The official site of Ukrainian writer of fiction

The official site of Ukrainian writer of fiction



Page 2




Of course, I've never thought about the idea of the presidency as a real idea, but I was curious. I was very curious why I still did not hear anything about Khmurik.


It is clear that no one can be president of the country in age of twenty-nine years old. Even more, no one can be even nominated as a president in such young age by the law. But as I can understand, if you are planning become a leader of the country in your fifty years, in your thirty you should already begin a politically-related career for future start. Well I do not know, probably you should be either a parliamentary deputy or a boss of big company, or at least a chief editor of some famous newspaper.


I mean, if Khmurik achieved any of those positions, I would definitely had heard about it. I would have certainly seen his face in TV news, or the other former classmates would already have said me about his success.


But no, nobody heard about Yehor. Maybe he has immigrated to the other country and decided to become president there?


Khmurik lived far enough from me. We were not very close and great friends. And I was fully absorbed in new exciting adult life after leaving school. Frankly, I just didn't have time to think much about Yehor.


But as soon as my age got closer to thirty, my curiosity began to rise.


How is my former classmate? What about his career? And at last… When will he nominate me for a Minister? (hee-hee)


So one day I decided to visit him.








As I already mentioned, Khmurik lived only with his mother in a standard two room apartments on the far side of a large residential area. It has been a long time since I was there last time, and I was not sure that his mother would remember me. Anastasiya Fedorivna gave birth to Khmurik late, being about forty years old. So she looked as a dried up old woman already even when we were just learning at school. Now she obviously must be a woman aged seventy no less.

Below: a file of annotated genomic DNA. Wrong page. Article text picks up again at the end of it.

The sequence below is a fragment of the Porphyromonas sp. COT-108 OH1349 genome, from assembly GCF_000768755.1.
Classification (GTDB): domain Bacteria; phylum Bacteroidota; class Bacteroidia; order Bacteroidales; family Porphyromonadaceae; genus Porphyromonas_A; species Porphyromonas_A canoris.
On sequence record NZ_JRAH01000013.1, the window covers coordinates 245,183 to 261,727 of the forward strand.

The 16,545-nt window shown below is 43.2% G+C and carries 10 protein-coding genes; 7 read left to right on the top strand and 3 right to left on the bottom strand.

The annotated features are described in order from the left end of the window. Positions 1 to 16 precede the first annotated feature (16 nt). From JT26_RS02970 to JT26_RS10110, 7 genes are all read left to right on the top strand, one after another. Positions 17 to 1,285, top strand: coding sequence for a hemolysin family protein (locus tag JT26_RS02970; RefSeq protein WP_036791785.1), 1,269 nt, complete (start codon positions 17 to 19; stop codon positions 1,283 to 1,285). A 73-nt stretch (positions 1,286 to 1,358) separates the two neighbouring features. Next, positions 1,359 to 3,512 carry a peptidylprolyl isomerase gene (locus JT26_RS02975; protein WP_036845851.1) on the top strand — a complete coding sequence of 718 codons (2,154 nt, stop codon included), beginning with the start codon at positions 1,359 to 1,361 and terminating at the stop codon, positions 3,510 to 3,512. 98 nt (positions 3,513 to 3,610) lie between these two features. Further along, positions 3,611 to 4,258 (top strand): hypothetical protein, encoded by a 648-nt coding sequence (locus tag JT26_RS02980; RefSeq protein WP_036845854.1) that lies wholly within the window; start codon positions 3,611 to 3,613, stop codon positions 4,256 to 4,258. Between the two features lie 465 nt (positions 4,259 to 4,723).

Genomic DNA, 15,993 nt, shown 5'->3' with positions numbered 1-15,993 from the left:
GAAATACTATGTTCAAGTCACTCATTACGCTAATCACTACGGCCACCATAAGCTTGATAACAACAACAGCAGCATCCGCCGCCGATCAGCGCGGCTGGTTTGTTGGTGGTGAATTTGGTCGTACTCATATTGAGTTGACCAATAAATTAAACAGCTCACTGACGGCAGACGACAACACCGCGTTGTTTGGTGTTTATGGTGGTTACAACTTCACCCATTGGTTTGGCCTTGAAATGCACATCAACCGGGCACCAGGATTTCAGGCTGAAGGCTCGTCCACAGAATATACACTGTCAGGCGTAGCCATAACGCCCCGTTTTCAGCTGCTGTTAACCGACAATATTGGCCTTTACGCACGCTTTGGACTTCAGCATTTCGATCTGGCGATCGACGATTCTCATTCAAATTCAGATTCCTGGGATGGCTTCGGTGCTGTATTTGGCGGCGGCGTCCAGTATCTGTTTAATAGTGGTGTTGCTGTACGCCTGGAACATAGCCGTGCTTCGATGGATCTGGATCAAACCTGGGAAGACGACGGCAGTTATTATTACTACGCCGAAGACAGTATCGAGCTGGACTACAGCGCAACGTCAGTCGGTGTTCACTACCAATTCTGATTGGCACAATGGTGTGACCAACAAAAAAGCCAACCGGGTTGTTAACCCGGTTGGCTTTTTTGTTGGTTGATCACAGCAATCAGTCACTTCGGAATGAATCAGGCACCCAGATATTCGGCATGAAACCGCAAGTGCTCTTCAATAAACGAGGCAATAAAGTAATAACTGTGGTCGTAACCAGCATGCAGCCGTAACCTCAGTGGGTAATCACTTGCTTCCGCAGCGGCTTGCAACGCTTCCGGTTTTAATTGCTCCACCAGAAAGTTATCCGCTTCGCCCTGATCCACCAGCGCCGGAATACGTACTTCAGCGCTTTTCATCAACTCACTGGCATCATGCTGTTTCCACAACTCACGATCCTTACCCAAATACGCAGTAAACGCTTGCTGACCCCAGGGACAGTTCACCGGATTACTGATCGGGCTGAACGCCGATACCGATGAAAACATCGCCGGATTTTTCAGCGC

But when I told her my name at the door, the elderly woman immediately remembered me.


‘Yes, I remember you. You were at school with my Yehor. Please, come in!’


I entered the apartment and almost immediatly felt an unpleasant musty smell of old human body. It smelled like if I was in a nursing home now. And finally, I almost was not wrong. The three old women were sitting at the table in the living room. They all were also dried-up and shrivelled as the lady of the house was. Noticing me, the old women friendly nodded their heads.


‘I like to play in lotto with my neighbors sometimes.’ Anastasiya Fedorivna explained.


‘Oh, am so sorry that I interrupted your game. If Yehor isn't at home, I'll come some other time...’


I do not know why, but suddenly I felt the overwhelming desire to retire from this ‘jolly party’ as soon as possible.


‘Yes, he is absent now.’ Anastasiya Fedorivna began to talk while I have almost turned towards the door. ‘But he went out to the store and is just about to come. Please, wait for him... with us.’


Those words ‘went to the store’ and the modest furnishings in the apartment made me clear that Khmurik's doing are not so good actually. For these things absolutely didn't suit for a successful guy. That was obvious that Yehor hardly achieved a position either a parliamentary deputy or a boss of big company, or even a seat of chief editor of some cheap local newspaper. You just can't use the words ‘a boss of big company’ and ‘went to the store’ for the same person simultaneously! Because big boys are not going to shops themselves, all the more, on foot. Well, so he even has not a car of his own!


I certainly was not very happy to wait for my former friend in such nice circle of old hags. But I really did not want to leave this place until I see Khmurik.


Because there was still some hope, somewhere deep in my soul. So I stayed.


‘Thank you. I am doing well.’ I answered the first question of Khmurik's mom while we were waiting. ‘I am working, married, daughter is growing up. And how is Yehor?’


‘Ah, we... Oh, do not ask me why I am so gloomy!’ the old woman sadly shook her head. And suddenly we all have heard a clicking of the door lock. ‘That's him, Yehor! Well, now you'll see yourself...’




@ Dmytro Bondarenko 2016- 2018